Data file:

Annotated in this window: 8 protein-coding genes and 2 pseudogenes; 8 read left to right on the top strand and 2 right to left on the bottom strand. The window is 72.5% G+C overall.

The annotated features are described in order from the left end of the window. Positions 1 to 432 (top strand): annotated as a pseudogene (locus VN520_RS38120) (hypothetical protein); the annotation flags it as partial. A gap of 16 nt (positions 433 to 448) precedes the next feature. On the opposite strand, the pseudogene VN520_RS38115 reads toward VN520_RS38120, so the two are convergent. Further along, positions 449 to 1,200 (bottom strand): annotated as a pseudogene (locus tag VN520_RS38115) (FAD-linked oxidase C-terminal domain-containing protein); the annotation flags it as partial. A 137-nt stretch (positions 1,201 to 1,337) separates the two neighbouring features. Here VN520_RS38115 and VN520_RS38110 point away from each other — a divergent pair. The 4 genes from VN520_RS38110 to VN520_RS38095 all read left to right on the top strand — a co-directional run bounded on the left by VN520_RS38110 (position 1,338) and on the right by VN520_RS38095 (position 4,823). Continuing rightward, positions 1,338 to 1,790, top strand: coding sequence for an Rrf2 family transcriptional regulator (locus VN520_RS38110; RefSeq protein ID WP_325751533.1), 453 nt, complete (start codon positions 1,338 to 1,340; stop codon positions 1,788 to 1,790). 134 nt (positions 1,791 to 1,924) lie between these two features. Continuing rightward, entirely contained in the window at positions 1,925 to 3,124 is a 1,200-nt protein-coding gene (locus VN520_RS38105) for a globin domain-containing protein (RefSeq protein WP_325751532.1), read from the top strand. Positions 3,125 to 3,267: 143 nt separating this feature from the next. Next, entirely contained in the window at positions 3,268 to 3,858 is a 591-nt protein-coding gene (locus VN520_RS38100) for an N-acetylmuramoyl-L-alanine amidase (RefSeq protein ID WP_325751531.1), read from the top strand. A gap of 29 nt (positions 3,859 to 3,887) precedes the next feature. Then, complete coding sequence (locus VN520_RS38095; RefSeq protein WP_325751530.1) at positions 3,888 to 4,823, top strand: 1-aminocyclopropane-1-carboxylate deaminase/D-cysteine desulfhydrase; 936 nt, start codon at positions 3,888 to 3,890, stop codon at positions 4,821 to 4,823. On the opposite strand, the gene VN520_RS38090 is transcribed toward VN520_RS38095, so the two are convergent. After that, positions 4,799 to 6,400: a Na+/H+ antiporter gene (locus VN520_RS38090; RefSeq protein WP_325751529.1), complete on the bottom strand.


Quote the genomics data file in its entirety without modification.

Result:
Annotated in this window: 8 protein-coding genes and 2 pseudogenes; 8 read left to right on the top strand and 2 right to left on the bottom strand. The window is 72.5% G+C overall.

The annotated features are described in order from the left end of the window. Positions 1 to 432 (top strand): annotated as a pseudogene (locus VN520_RS38120) (hypothetical protein); the annotation flags it as partial. A gap of 16 nt (positions 433 to 448) precedes the next feature. On the opposite strand, the pseudogene VN520_RS38115 reads toward VN520_RS38120, so the two are convergent. Further along, positions 449 to 1,200 (bottom strand): annotated as a pseudogene (locus tag VN520_RS38115) (FAD-linked oxidase C-terminal domain-containing protein); the annotation flags it as partial. A 137-nt stretch (positions 1,201 to 1,337) separates the two neighbouring features. Here VN520_RS38115 and VN520_RS38110 point away from each other — a divergent pair. The 4 genes from VN520_RS38110 to VN520_RS38095 all read left to right on the top strand — a co-directional run bounded on the left by VN520_RS38110 (position 1,338) and on the right by VN520_RS38095 (position 4,823). Continuing rightward, positions 1,338 to 1,790, top strand: coding sequence for an Rrf2 family transcriptional regulator (locus VN520_RS38110; RefSeq protein ID WP_325751533.1), 453 nt, complete (start codon positions 1,338 to 1,340; stop codon positions 1,788 to 1,790). 134 nt (positions 1,791 to 1,924) lie between these two features. Continuing rightward, entirely contained in the window at positions 1,925 to 3,124 is a 1,200-nt protein-coding gene (locus VN520_RS38105) for a globin domain-containing protein (RefSeq protein WP_325751532.1), read from the top strand. Positions 3,125 to 3,267: 143 nt separating this feature from the next. Next, entirely contained in the window at positions 3,268 to 3,858 is a 591-nt protein-coding gene (locus VN520_RS38100) for an N-acetylmuramoyl-L-alanine amidase (RefSeq protein ID WP_325751531.1), read from the top strand. A gap of 29 nt (positions 3,859 to 3,887) precedes the next feature. Then, complete coding sequence (locus VN520_RS38095; RefSeq protein WP_325751530.1) at positions 3,888 to 4,823, top strand: 1-aminocyclopropane-1-carboxylate deaminase/D-cysteine desulfhydrase; 936 nt, start codon at positions 3,888 to 3,890, stop codon at positions 4,821 to 4,823. On the opposite strand, the gene VN520_RS38090 is transcribed toward VN520_RS38095, so the two are convergent. After that, positions 4,799 to 6,400: a Na+/H+ antiporter gene (locus VN520_RS38090; RefSeq protein WP_325751529.1), complete on the bottom strand.